In the book of Revelation when the Lamb opened the fifth seal, John saw the souls of the martyrs underneath the altar in the throne room of God. In Rev. 6:10 the scripture says, “And they cried out with a loud voice, saying, ‘How long, O Lord, holy and true, will You refrain from judging and avenging our blood on those who dwell on the earth?'” This plea for God to execute His judgment on the wicked may surprise some of us. It may even offend some. God, however, did not condemn this plea. Instead, He comforted these martyrs and told them that they must rest a while longer until the number of martyrs would be completed (v. 11). The implication is that God will at some point do as these martyrs requested.
The sentiment of the martyrs in Rev. 6 was primarily the result of the persecution Christians were then suffering at the hands of the Roman Empire. For many generations, especially here in the United States, the idea of persecution and a resultant plea for God to execute judgment on the wicked were only theoretical exercises. We have lived in relative peace and security as believers because our system of government recognized the value of the Christian religion and generally avoided any intrusion into the exercise of our faith. That time appears to be over. Not only are Christians under assault from the generally recognized forces of evil, but we are now also beginning to see overt persecution from our government. As these things accelerate, we worry about what will ultimately befall us.
Some Christians remain aloof and seemingly unconcerned about the current state of affairs in our country. There is no adequate explanation for such blindness. As surprising as this is, however, there are other professed believers who seem to be aiding and abetting the enemy in this struggle. They do so by accepting the notion that certain kinds of behavior no longer fall under condemnation as sin. They do so also by supporting and endorsing candidates for public office whose stated agendas are contrary to biblical truth. They seem oblivious to the fact that they are by their actions letting the wolf into the sheepfold.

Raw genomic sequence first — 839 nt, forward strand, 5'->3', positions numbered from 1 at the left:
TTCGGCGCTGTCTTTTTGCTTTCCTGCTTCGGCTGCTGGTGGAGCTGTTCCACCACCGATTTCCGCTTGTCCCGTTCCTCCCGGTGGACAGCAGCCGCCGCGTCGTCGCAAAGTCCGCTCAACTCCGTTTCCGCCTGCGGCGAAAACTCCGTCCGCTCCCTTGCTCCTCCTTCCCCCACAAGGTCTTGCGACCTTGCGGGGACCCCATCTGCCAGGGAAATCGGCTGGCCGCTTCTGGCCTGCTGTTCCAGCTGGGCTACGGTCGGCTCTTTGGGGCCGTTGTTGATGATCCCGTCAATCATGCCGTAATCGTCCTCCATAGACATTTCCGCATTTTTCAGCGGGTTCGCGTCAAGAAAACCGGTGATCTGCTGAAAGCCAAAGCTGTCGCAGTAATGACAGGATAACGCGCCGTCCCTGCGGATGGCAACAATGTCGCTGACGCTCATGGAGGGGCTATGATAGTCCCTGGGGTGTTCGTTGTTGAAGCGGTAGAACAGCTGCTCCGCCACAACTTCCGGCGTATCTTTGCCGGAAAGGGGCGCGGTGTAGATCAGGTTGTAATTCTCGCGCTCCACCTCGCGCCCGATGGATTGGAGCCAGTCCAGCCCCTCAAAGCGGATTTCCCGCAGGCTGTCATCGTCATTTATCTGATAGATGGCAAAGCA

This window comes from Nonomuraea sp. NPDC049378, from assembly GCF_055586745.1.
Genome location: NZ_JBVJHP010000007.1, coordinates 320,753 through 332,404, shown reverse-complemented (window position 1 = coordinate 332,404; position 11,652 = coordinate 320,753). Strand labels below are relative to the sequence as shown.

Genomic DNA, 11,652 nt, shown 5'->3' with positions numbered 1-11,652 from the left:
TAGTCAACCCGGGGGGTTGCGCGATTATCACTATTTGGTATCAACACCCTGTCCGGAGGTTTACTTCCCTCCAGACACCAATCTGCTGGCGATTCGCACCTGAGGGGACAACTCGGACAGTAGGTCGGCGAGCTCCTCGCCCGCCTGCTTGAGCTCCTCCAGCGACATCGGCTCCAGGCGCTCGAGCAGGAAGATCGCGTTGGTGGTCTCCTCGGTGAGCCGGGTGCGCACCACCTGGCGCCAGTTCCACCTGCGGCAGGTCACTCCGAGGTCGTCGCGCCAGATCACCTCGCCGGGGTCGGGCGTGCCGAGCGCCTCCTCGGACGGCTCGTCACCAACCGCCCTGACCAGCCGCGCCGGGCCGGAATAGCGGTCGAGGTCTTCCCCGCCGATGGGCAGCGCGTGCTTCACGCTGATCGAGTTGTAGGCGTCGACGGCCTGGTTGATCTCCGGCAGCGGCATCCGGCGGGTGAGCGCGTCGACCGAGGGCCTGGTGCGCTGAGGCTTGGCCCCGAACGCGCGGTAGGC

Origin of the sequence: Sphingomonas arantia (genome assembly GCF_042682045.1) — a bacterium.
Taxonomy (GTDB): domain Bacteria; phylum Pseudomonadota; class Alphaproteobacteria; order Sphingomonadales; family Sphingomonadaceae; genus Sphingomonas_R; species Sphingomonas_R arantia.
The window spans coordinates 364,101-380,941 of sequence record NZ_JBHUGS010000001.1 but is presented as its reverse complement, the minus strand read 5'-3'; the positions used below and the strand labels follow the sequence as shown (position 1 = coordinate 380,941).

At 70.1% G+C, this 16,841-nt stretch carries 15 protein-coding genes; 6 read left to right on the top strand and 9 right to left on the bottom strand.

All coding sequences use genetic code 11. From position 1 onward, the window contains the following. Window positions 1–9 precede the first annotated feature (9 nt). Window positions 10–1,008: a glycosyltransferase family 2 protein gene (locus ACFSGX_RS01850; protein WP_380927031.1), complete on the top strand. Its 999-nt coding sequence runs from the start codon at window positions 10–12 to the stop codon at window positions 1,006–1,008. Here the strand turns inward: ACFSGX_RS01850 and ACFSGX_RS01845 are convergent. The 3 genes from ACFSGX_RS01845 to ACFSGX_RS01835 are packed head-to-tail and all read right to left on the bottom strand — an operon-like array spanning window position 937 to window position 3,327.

On the other hand, faithful Christians recognize the dangers that we face today from ungodly influences. Like the martyrs in Rev. 6, they cry out, “How long, O Lord, holy and true, will You refrain from judging and avenging our blood on those who dwell on the earth?” Faithful Christians wonder how long God will allow the world to further debase itself. When they view the situation in the world today, they can see that we must be as close as any previous generation has been to the conditions that prompted the great flood of Noah’s day. In Gen. 6:5 the scripture says that at that time every intent of the thoughts of mankind were only evil continually. This certainly seems to be the case today.
The sentiment of Rev. 6 is understandable. Christians are salt and light in the world (Mt. 5:13-16). Their desire, like that of their Father in heaven, is that all people would be saved and come to the knowledge of the truth (1 Tim. 2:4). They want only to live in peace and to influence as many as possible for good. The actions of the wicked in every segment of society make these goals more difficult to attain, and so we wonder how long the Lord will wait to make things right.
Even so, Christians have a hope that no others possess. We are promised that the suffering of life will not compare to the glory of heaven (Rom. 8:18). We are promised that when we enter heaven God will wipe away all tears (Rev. 21:4). We are also promised that the wicked will not go unpunished (2 Th. 1:7-8). Therefore, like the martyrs in Rev. 6, we must remain faithful and wait a while longer for God to make things right. And we know that He will.